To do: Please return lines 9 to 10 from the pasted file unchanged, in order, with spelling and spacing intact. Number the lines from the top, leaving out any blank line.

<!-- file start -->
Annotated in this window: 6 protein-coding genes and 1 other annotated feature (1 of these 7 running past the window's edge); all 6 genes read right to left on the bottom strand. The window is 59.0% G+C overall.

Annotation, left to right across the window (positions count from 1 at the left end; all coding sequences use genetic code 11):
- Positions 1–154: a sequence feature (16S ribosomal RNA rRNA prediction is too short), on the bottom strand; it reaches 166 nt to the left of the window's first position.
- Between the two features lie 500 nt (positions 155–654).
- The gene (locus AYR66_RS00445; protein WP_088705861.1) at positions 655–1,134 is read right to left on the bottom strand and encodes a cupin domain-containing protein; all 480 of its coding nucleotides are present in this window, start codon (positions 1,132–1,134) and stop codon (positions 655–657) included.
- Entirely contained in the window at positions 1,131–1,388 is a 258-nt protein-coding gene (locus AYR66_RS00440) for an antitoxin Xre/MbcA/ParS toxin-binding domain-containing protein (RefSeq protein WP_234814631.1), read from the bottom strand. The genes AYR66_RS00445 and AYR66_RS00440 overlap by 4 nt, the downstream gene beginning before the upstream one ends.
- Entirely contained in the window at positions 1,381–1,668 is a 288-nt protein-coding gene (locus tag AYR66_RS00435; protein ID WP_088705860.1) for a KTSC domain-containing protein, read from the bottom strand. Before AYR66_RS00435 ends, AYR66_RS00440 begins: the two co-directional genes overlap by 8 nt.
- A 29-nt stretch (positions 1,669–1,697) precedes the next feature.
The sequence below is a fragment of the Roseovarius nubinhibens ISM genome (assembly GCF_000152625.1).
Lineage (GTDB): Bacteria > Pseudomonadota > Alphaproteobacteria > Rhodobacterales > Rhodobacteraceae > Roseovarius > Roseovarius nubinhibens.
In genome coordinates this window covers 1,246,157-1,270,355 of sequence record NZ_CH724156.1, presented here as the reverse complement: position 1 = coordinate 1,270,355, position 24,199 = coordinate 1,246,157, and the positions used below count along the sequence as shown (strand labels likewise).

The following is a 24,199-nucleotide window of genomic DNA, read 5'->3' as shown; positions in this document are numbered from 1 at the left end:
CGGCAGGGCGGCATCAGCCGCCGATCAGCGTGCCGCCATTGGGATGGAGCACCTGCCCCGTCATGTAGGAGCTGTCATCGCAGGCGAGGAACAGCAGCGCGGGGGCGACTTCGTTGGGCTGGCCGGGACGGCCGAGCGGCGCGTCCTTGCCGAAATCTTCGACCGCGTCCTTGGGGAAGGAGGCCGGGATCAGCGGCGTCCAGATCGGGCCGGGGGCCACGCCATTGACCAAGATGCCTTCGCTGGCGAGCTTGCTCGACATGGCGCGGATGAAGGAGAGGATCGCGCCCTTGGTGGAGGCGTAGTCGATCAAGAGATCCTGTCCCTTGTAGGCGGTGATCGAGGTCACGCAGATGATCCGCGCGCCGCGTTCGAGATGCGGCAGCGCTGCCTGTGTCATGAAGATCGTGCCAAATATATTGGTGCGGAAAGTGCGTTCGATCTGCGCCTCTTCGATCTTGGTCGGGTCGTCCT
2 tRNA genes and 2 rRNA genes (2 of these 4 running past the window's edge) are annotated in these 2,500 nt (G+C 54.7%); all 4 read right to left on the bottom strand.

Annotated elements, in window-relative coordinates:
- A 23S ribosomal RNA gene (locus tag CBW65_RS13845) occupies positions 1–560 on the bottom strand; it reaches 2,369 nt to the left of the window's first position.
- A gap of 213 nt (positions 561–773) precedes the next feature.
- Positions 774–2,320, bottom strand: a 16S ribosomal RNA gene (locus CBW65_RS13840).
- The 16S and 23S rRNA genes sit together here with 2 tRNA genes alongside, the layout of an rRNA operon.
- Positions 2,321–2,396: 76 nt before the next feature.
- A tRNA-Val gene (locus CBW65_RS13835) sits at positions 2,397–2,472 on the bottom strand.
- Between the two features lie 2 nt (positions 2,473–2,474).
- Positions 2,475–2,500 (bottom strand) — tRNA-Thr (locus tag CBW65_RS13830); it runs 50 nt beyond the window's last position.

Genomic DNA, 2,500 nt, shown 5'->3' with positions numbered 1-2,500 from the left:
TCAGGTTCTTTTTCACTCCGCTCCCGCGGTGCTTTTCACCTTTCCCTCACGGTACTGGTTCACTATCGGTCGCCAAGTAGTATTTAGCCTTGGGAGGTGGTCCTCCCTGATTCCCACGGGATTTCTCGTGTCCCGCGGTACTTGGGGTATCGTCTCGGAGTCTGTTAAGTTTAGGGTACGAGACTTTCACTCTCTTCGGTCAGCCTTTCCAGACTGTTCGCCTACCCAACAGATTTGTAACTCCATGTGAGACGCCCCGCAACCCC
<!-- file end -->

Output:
The sequence below is a fragment of the Roseovarius nubinhibens ISM genome (assembly GCF_000152625.1).
Lineage (GTDB): Bacteria > Pseudomonadota > Alphaproteobacteria > Rhodobacterales > Rhodobacteraceae > Roseovarius > Roseovarius nubinhibens.